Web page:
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Preview: The Outer Worlds

Obsidian’s extra-terrestrial RPG is shaping the future with the past.

Among the familiar booths at PAX East was a portal to the furthest reaches of colonized space where everything is the same but different. The Outer Worlds takes the home-grown human inventions that we know and love – like unrestricted capitalism – and takes them to their wildest conclusions in the far-flung future of an alternative timeline that starts when President McKinley isn’t assassinated at the start of the 20th Century.

Looking back to look forward is the name of the game with Obsidian Entertainment’s upcoming space RPG, which mines the rich vein of alternate history sci-fi like the studio’s crowning glory – Fallout: New Vegas. The latest gameplay demo saw us exploring the affluent city of Byzantium on the utopian planet of Halcyon, a rare gleaming jewel in the outer rim. While the city is replete with art deco style buildings which look impressive from afar, up close they’re less kempt, as much of the populace has turned to debauched forms of entertainment such as bloodsport theater. The game’s theme of extending capitalism out to the stars even percolates down to the gameplay, where despite having many items to loot, there is no crafting whatsoever, as hypercapitalism has completely eradicated anyone’s ability to own the means of production.

The humour of this world comes through strongly in all of your interactions with it. The influence of what many consider to be the best in the Fallout series is most evident in the dialogue which allows you to interact with The Outer Worlds in almost as many ways as you could ever want. Many interactions, such as a conversation with a hapless actor in a lethal product placement commercial, evoke the funniest moments of New Vegas or Obsidian’s more fantasy-oriented RPG, Pillars of Eternity.

More of the studio’s roots are exposed in the game’s earliest moments, with a career aptitude test as part of the character creation. Set classes are a staple of fantasy RPGs, rigid little boxes you pick after something about their archetype appeals to your soul, however here Obsidian gives you the option of finding your character – and also abandoning them. You’re under no obligation to actually become whatever your career aptitude says you should be, however that choice to abandon your path then also informs the world about who you are, and how to treat you.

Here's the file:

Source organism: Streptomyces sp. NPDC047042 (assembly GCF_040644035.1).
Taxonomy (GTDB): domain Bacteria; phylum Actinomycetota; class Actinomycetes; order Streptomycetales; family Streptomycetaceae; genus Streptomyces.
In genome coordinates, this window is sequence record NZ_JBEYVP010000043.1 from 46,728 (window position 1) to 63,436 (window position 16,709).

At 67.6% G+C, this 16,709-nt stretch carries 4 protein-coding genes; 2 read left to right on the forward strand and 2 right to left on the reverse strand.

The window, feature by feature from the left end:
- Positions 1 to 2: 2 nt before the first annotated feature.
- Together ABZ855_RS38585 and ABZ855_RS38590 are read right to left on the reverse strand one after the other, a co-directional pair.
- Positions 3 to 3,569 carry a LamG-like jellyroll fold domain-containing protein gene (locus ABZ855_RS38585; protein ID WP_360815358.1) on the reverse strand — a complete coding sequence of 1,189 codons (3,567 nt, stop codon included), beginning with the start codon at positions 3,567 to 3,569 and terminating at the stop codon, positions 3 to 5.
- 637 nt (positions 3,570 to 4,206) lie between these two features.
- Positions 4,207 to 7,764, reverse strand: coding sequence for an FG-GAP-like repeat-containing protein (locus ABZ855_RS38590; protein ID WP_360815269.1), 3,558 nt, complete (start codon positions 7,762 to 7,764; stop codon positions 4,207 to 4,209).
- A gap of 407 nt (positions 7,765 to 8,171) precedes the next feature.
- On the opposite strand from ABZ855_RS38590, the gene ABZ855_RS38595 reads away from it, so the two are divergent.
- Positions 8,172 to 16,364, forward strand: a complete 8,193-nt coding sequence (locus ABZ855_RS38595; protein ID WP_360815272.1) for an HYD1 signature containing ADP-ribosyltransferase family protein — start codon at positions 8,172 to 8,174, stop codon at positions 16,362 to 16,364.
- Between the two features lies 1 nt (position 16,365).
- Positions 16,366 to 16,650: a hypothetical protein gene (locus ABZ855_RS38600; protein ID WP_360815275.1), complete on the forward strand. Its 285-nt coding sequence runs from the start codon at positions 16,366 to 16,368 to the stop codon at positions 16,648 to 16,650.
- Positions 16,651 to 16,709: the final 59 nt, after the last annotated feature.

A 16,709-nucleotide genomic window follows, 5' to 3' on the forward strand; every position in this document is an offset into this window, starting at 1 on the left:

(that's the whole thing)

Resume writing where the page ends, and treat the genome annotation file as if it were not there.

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What director Tim Cain described in Obsidian’s PAX East panel as “The Outer Wilds” is a constantly observing game system, analysing your choices and reacting to them. This extends beyond dialogue options as your character can become Flawed by their run-ins with the local flora and fauna. If you end up taking too much damage from an alien plant, you’ll be scared of them and take more damage from them in the future, too. It’s not all downside though as any Flaws you choose to pick up will grant you perk points you can spend on abilities, too. Growth through struggle.

This psychological response to combat could be influenced by Darkest Dungeon’s Affliction system, but the impact of your actions on yourself and the world is something the pair of Tim Cain and co-director Leonard Boyarsky have been masters at through their time in the industry. Their last project together, Vampire: The Masquerade – Bloodlines, helped merge the immersive sim with RPG progression when it released in 2004. With a long-awaited sequel finally on the way, the pair are also digging out their old notebooks to find new mechanics, things that could never work until now. We’re excited to see what else they manage to pull out of the past to shape the future of RPGs.


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